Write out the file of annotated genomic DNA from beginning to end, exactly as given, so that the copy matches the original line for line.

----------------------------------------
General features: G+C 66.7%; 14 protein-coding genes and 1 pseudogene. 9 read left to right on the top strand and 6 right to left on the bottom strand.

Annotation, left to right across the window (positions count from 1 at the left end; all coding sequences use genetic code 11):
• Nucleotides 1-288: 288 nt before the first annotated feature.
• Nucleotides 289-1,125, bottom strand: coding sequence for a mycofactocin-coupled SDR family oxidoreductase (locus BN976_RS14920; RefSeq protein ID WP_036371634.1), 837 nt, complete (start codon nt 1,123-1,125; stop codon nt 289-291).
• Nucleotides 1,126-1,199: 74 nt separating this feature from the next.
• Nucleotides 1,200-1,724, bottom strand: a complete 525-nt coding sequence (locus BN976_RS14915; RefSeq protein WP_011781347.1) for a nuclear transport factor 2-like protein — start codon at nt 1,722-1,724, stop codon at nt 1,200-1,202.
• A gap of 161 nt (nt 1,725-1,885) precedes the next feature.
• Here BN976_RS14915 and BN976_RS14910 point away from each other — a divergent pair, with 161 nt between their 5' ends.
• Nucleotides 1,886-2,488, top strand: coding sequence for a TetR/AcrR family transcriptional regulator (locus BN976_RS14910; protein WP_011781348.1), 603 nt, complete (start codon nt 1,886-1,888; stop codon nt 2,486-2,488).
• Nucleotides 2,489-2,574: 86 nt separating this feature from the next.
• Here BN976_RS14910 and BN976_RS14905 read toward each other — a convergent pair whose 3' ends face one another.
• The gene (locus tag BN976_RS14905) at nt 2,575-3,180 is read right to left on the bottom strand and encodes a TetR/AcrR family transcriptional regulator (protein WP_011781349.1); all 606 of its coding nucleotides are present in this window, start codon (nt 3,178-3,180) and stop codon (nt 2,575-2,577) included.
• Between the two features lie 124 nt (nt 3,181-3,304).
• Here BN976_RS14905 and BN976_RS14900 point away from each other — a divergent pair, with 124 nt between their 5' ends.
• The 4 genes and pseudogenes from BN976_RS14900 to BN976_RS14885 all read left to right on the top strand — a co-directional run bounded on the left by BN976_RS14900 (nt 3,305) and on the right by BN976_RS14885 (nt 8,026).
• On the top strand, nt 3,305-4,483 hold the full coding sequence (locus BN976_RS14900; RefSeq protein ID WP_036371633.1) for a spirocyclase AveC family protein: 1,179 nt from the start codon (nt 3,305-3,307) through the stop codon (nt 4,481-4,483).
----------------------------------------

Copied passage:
General features: G+C 66.7%; 14 protein-coding genes and 1 pseudogene. 9 read left to right on the top strand and 6 right to left on the bottom strand.

Annotation, left to right across the window (positions count from 1 at the left end; all coding sequences use genetic code 11):
• Nucleotides 1-288: 288 nt before the first annotated feature.
• Nucleotides 289-1,125, bottom strand: coding sequence for a mycofactocin-coupled SDR family oxidoreductase (locus BN976_RS14920; RefSeq protein ID WP_036371634.1), 837 nt, complete (start codon nt 1,123-1,125; stop codon nt 289-291).
• Nucleotides 1,126-1,199: 74 nt separating this feature from the next.
• Nucleotides 1,200-1,724, bottom strand: a complete 525-nt coding sequence (locus BN976_RS14915; RefSeq protein WP_011781347.1) for a nuclear transport factor 2-like protein — start codon at nt 1,722-1,724, stop codon at nt 1,200-1,202.
• A gap of 161 nt (nt 1,725-1,885) precedes the next feature.
• Here BN976_RS14915 and BN976_RS14910 point away from each other — a divergent pair, with 161 nt between their 5' ends.
• Nucleotides 1,886-2,488, top strand: coding sequence for a TetR/AcrR family transcriptional regulator (locus BN976_RS14910; protein WP_011781348.1), 603 nt, complete (start codon nt 1,886-1,888; stop codon nt 2,486-2,488).
• Nucleotides 2,489-2,574: 86 nt separating this feature from the next.
• Here BN976_RS14910 and BN976_RS14905 read toward each other — a convergent pair whose 3' ends face one another.
• The gene (locus tag BN976_RS14905) at nt 2,575-3,180 is read right to left on the bottom strand and encodes a TetR/AcrR family transcriptional regulator (protein WP_011781349.1); all 606 of its coding nucleotides are present in this window, start codon (nt 3,178-3,180) and stop codon (nt 2,575-2,577) included.
• Between the two features lie 124 nt (nt 3,181-3,304).
• Here BN976_RS14905 and BN976_RS14900 point away from each other — a divergent pair, with 124 nt between their 5' ends.
• The 4 genes and pseudogenes from BN976_RS14900 to BN976_RS14885 all read left to right on the top strand — a co-directional run bounded on the left by BN976_RS14900 (nt 3,305) and on the right by BN976_RS14885 (nt 8,026).
• On the top strand, nt 3,305-4,483 hold the full coding sequence (locus BN976_RS14900; RefSeq protein ID WP_036371633.1) for a spirocyclase AveC family protein: 1,179 nt from the start codon (nt 3,305-3,307) through the stop codon (nt 4,481-4,483).